Israel said Friday it will construct hundreds of new housing units in West Bank settlements before any slowdown in building, an announcement that drew harsh criticism from Washington, which demands a complete settlement freeze as a prelude to renewing Mideast peace talks.
Israeli officials painted the move as a concession to the U.S. demand because it might bring a temporary halt to other construction. But since it would also mean building the new units and finishing some 2,500 others now under construction, it looked more like defiance than acquiescence.
Israel's proposal also does not include any freeze in building in east Jerusalem, which the Palestinians hope to make their future capital.
White House rips announcement
The Obama administration's response did not mince words.
"We regret the reports of Israel's plans to approve additional settlement construction," White House press secretary Robert Gibbs said in a statement Friday. "As the president has said before, the United States does not accept the legitimacy of continued settlement expansion and we urge that it stop."
Palestinian President Mahmoud Abbas also slammed the Israeli plan.
"For us, this idea is completely unacceptable," he told reporters after meeting French President Nicolas Sarkozy in Paris. "We are asking the Israelis to freeze the settlements and to go towards the next phase of peace talks."
Senior Palestinian negotiator Saeb Erekat went further, saying, "I think the only thing that will be suspended by this announcement is the peace process."
EU foreign ministers also condemned the announcement. Italian Foreign Minister Franco Frattini told reporters the EU's 27 foreign ministers were all against the move after a meeting in Stockholm.
Netanyahu balancing coalition, U.S.
Israeli Prime Minister Benjamin Netanyahu appears to be trying to keep his right-leaning coalition together by building in the settlements while at the same time trying to placate the U.S., which has made halting settlements a cornerstone of its Mideast diplomacy.
In recent weeks, however, the Obama team has appeared to back down somewhat from its earlier insistence that Israel halt all building in the settlements, hinting that a less than complete moratorium might be acceptable. The issue has the potential to seriously damage Obama's credibility in the Arab world, since he came out so forcefully in the beginning of his presidency in favor of a complete freeze.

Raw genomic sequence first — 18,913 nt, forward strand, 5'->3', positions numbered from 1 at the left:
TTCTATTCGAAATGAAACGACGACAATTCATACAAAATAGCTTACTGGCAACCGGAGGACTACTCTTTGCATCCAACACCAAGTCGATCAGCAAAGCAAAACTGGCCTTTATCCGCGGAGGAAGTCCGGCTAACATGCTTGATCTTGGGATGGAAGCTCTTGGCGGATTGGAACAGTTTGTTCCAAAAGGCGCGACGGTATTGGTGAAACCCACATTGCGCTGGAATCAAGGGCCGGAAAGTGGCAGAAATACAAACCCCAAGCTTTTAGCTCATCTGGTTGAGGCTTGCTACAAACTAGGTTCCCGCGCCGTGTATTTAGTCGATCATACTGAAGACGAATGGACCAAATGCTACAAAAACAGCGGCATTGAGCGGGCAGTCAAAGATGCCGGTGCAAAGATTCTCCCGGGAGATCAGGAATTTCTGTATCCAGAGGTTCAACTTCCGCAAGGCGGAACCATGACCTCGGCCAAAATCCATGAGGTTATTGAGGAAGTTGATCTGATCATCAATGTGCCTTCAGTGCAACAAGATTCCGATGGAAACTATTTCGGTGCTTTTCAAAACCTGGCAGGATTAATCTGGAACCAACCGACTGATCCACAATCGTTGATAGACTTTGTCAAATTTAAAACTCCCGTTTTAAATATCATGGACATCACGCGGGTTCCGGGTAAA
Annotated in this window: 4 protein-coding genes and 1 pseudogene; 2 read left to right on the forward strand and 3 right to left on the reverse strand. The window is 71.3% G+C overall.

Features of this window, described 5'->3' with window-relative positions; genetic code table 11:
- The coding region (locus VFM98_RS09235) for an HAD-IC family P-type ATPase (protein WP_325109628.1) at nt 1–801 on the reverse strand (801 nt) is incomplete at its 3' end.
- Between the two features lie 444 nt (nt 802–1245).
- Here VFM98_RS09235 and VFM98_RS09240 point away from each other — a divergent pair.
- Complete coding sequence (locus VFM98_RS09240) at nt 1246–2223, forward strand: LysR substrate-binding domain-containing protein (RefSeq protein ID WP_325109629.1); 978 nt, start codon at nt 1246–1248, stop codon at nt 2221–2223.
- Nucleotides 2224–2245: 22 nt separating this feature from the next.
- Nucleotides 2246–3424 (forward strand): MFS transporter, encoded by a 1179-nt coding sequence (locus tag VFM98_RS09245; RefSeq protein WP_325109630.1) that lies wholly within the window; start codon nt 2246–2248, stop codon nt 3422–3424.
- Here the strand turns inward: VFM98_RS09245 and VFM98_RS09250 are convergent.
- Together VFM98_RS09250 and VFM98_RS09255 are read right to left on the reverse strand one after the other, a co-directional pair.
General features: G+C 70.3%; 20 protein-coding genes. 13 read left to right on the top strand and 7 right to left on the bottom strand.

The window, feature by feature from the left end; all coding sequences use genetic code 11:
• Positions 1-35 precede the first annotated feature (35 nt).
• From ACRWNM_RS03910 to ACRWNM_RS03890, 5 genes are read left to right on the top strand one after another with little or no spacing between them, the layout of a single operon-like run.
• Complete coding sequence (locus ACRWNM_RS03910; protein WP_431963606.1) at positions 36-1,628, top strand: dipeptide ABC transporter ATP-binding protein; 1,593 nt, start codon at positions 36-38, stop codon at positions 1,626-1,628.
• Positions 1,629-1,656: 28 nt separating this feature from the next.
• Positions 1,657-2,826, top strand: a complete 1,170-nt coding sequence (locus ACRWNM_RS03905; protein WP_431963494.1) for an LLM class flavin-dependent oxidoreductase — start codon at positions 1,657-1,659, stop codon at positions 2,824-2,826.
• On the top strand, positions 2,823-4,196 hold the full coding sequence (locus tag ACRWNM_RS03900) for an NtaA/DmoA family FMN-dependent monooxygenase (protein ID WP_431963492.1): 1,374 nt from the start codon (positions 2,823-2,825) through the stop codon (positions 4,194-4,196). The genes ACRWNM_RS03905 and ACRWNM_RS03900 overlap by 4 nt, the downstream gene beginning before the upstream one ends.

At the very least, Friday's announcement looked likely to either force the U.S. into a fresh showdown with Israel or into admitting that it no longer hopes to achieve a full halt to Israeli settlement building on lands the Palestinians claim for a future state.
Peace talks have been suspended since shortly before Netanyahu's election, but there are expectations of a first meeting between Netanyahu and Abbas at the U.N. General Assembly in New York later this month.
Abbas, however, hinted Friday that such a meeting would not take place while settlement construction continues.
"Everything will depend on the decisions that will be taken concerning the freezing of the settlements," he said.
Two Netanyahu aides said that in the next few days, the Israeli leader will approve the construction of hundreds of new apartments in the West Bank.
They did not give a specific number, but said these units would be in addition to the 2,500 that are already under construction and will continue to be built. The construction will be centered in the main settlement blocs, areas Israel hopes to retain after any peace deal.
The two Netanyahu aides spoke to The Associated Press on condition of anonymity because the government has made no official announcement. The information also appeared in major Israeli media Friday and was clearly intended for public consumption.
Israel seeks Arab diplomacy
In exchange for a settlement suspension, Netanyahu would expect the Arab world to take steps toward normalizing relations with Israel, the aides added. The U.S. has been pressing Arab countries to make moves toward normalization, an effort that so far has enjoyed only limited success.
Ophir Pines-Paz, a dovish lawmaker whose Labor Party is part of Netanyahu's coalition, said issuing new building permits was "unnecessary and damaging."
"I fear that issuing new permits will foil the next step — a settlement freeze that would build confidence and allow negotiations to resume," he said.
Israeli settlement activity and the Palestinians' failure to rein in militants are perhaps the biggest stumbling blocks to an eventual peace deal that would divide the Holy Land into separate Jewish and Arab states.
Today, about 300,000 Israelis live among about 2.5 million Palestinians in the West Bank. An additional 180,000 Israelis live in east Jerusalem neighborhoods built since Israel captured the area in the 1967 Mideast war. Israel evacuated its 8,000 settlers in the Gaza Strip in 2005, two years before the territory was taken over by Hamas militants.
Gaza and the West Bank, located on opposite sides of Israel, are together supposed to comprise a future state of Palestine.
By approving new construction, Netanyahu is eyeing his hard-line allies and trying to "sweeten the pill" of impending settlement restrictions, prominent Israeli columnist Nahum Barnea wrote Friday in the daily Yediot Ahronot.
"But there is one option he should give up: An attempt to have his cake and eat it too. That won't work in Washington. It won't work here," Barnea wrote.
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